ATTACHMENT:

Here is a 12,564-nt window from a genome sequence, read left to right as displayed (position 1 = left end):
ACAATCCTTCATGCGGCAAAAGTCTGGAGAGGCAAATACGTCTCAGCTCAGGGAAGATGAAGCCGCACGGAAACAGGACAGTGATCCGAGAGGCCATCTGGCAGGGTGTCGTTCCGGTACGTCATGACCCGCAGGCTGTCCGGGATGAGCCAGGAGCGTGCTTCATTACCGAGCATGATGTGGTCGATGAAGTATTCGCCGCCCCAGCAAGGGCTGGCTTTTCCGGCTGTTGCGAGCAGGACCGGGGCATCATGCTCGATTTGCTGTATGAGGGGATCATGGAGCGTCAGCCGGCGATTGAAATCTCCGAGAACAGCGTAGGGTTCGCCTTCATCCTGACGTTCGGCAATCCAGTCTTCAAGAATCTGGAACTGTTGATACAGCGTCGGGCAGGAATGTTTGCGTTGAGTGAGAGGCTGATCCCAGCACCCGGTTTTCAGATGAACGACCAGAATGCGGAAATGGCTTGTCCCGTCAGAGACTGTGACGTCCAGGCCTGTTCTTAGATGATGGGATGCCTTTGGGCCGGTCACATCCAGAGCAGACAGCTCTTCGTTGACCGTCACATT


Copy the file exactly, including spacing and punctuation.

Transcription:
Here is a 12,564-nt window from a genome sequence, read left to right as displayed (position 1 = left end):
ACAATCCTTCATGCGGCAAAAGTCTGGAGAGGCAAATACGTCTCAGCTCAGGGAAGATGAAGCCGCACGGAAACAGGACAGTGATCCGAGAGGCCATCTGGCAGGGTGTCGTTCCGGTACGTCATGACCCGCAGGCTGTCCGGGATGAGCCAGGAGCGTGCTTCATTACCGAGCATGATGTGGTCGATGAAGTATTCGCCGCCCCAGCAAGGGCTGGCTTTTCCGGCTGTTGCGAGCAGGACCGGGGCATCATGCTCGATTTGCTGTATGAGGGGATCATGGAGCGTCAGCCGGCGATTGAAATCTCCGAGAACAGCGTAGGGTTCGCCTTCATCCTGACGTTCGGCAATCCAGTCTTCAAGAATCTGGAACTGTTGATACAGCGTCGGGCAGGAATGTTTGCGTTGAGTGAGAGGCTGATCCCAGCACCCGGTTTTCAGATGAACGACCAGAATGCGGAAATGGCTTGTCCCGTCAGAGACTGTGACGTCCAGGCCTGTTCTTAGATGATGGGATGCCTTTGGGCCGGTCACATCCAGAGCAGACAGCTCTTCGTTGACCGTCACATT